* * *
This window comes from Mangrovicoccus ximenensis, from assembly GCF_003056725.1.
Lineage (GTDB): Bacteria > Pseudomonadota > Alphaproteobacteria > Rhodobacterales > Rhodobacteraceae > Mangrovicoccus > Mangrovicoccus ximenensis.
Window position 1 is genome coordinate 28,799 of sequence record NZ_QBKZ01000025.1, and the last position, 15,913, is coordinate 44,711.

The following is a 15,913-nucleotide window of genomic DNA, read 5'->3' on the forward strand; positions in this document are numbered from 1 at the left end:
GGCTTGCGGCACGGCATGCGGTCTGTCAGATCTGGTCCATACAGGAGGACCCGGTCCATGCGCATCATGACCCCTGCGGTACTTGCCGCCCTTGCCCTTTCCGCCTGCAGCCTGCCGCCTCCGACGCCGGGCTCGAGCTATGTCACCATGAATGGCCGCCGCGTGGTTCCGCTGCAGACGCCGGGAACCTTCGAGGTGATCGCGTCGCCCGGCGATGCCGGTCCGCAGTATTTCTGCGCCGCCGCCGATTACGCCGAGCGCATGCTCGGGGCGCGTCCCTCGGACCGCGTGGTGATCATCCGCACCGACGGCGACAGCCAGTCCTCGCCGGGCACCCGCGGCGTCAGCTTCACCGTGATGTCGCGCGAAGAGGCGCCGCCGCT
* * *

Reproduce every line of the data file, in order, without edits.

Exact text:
This window comes from Mangrovicoccus ximenensis, from assembly GCF_003056725.1.
Lineage (GTDB): Bacteria > Pseudomonadota > Alphaproteobacteria > Rhodobacterales > Rhodobacteraceae > Mangrovicoccus > Mangrovicoccus ximenensis.
Window position 1 is genome coordinate 28,799 of sequence record NZ_QBKZ01000025.1, and the last position, 15,913, is coordinate 44,711.

The following is a 15,913-nucleotide window of genomic DNA, read 5'->3' on the forward strand; positions in this document are numbered from 1 at the left end:
GGCTTGCGGCACGGCATGCGGTCTGTCAGATCTGGTCCATACAGGAGGACCCGGTCCATGCGCATCATGACCCCTGCGGTACTTGCCGCCCTTGCCCTTTCCGCCTGCAGCCTGCCGCCTCCGACGCCGGGCTCGAGCTATGTCACCATGAATGGCCGCCGCGTGGTTCCGCTGCAGACGCCGGGAACCTTCGAGGTGATCGCGTCGCCCGGCGATGCCGGTCCGCAGTATTTCTGCGCCGCCGCCGATTACGCCGAGCGCATGCTCGGGGCGCGTCCCTCGGACCGCGTGGTGATCATCCGCACCGACGGCGACAGCCAGTCCTCGCCGGGCACCCGCGGCGTCAGCTTCACCGTGATGTCGCGCGAAGAGGCGCCGCCGCT